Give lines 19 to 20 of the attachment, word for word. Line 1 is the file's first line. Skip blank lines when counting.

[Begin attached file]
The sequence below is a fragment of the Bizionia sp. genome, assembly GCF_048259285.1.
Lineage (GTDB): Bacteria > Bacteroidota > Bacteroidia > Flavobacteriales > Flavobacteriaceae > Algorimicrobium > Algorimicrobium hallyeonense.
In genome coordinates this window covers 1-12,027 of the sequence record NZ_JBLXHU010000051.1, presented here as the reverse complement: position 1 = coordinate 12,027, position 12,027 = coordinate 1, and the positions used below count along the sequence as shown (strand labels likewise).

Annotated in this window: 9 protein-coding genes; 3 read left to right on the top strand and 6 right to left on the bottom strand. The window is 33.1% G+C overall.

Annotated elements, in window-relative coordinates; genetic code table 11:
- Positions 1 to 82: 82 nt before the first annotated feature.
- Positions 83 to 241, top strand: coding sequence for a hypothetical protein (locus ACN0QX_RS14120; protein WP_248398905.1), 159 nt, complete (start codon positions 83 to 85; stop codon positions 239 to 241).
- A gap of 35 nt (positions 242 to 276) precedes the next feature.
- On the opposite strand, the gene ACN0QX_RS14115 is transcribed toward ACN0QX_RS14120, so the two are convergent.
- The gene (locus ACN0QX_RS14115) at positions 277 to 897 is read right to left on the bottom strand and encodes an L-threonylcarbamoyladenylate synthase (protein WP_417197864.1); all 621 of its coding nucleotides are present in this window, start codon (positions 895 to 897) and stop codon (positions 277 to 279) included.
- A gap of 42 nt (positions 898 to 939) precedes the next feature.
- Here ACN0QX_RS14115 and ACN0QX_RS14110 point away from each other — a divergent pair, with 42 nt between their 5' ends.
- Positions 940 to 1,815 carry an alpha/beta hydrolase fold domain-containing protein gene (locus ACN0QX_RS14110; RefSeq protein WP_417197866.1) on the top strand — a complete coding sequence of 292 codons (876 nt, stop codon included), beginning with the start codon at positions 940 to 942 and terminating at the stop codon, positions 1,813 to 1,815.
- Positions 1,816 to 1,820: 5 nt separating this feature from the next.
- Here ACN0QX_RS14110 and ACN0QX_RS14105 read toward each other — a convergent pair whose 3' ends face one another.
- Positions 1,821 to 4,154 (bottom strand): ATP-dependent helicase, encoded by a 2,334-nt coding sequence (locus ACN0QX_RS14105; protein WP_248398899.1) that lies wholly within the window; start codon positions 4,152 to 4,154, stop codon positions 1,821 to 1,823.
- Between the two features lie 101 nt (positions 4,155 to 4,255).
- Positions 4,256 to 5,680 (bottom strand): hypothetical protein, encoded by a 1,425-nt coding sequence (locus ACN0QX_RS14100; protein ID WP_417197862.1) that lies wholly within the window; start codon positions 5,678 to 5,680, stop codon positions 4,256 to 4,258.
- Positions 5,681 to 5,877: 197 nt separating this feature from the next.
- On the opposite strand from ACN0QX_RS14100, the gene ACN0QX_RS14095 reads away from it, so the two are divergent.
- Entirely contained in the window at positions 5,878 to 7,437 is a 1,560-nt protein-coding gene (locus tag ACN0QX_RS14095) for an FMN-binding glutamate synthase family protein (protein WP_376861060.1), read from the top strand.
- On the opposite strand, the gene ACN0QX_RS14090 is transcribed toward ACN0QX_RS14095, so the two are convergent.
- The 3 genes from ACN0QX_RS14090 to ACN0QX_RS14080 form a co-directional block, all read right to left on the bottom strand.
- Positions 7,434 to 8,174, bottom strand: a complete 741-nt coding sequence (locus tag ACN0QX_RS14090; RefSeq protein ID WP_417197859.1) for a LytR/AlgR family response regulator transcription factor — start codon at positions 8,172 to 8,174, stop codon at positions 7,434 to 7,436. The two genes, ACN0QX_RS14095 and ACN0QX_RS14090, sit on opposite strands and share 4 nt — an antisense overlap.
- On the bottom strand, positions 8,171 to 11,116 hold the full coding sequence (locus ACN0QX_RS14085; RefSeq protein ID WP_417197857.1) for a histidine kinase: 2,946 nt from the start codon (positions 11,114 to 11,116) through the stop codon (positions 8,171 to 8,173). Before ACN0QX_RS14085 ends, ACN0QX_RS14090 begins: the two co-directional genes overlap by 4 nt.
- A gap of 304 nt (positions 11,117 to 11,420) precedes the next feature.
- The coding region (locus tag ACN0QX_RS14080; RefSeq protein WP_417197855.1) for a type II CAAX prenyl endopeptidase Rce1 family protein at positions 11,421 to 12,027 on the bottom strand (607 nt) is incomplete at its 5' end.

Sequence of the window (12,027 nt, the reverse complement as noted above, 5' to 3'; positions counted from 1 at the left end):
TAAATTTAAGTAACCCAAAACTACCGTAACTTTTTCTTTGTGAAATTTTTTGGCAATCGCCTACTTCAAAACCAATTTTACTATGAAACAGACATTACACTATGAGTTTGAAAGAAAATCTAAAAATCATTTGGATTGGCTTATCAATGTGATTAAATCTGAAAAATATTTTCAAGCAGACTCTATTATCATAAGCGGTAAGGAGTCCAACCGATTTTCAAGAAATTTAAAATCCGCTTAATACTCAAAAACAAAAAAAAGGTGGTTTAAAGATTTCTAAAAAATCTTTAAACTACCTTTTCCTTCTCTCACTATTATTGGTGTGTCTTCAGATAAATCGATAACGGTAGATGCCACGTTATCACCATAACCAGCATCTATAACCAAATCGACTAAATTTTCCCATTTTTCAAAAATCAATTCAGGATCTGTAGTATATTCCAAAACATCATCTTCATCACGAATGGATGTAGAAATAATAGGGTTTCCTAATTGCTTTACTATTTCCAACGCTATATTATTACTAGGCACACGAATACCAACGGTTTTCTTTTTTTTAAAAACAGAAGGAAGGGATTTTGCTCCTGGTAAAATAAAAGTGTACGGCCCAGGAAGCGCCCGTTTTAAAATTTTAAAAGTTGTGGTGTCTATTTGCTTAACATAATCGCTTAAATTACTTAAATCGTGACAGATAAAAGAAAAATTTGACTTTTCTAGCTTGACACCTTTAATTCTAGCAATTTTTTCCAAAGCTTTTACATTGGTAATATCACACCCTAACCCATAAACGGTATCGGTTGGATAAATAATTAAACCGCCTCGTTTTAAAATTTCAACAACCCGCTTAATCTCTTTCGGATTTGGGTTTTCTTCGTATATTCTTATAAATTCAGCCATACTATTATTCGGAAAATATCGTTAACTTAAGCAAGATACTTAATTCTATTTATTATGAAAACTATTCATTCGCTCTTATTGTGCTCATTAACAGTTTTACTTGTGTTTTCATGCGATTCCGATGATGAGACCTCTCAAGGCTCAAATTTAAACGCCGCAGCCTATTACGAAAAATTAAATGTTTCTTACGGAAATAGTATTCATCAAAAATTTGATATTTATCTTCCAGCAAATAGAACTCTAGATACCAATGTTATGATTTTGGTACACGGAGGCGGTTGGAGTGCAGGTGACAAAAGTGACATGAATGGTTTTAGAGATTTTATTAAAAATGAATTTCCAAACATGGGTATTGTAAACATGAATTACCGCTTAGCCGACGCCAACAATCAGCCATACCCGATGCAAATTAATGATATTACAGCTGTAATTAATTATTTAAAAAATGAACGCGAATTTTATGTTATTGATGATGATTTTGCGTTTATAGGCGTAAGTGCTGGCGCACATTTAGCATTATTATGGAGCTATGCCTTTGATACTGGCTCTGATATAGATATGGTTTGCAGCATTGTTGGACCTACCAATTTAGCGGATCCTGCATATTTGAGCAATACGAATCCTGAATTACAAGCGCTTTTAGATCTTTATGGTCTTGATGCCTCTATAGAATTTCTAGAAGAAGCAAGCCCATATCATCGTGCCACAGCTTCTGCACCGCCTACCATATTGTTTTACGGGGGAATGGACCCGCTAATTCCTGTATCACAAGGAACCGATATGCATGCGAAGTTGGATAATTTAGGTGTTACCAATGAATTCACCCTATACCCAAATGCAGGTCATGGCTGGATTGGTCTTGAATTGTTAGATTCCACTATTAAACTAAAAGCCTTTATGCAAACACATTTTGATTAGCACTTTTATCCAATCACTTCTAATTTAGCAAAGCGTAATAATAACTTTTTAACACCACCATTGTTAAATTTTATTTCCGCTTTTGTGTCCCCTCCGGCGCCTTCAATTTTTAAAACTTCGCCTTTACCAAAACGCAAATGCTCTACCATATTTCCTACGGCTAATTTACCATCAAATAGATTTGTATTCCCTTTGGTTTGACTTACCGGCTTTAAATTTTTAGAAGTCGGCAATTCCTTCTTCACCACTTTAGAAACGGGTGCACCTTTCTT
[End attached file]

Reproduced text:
- Positions 5,681 to 5,877: 197 nt separating this feature from the next.
- On the opposite strand from ACN0QX_RS14100, the gene ACN0QX_RS14095 reads away from it, so the two are divergent.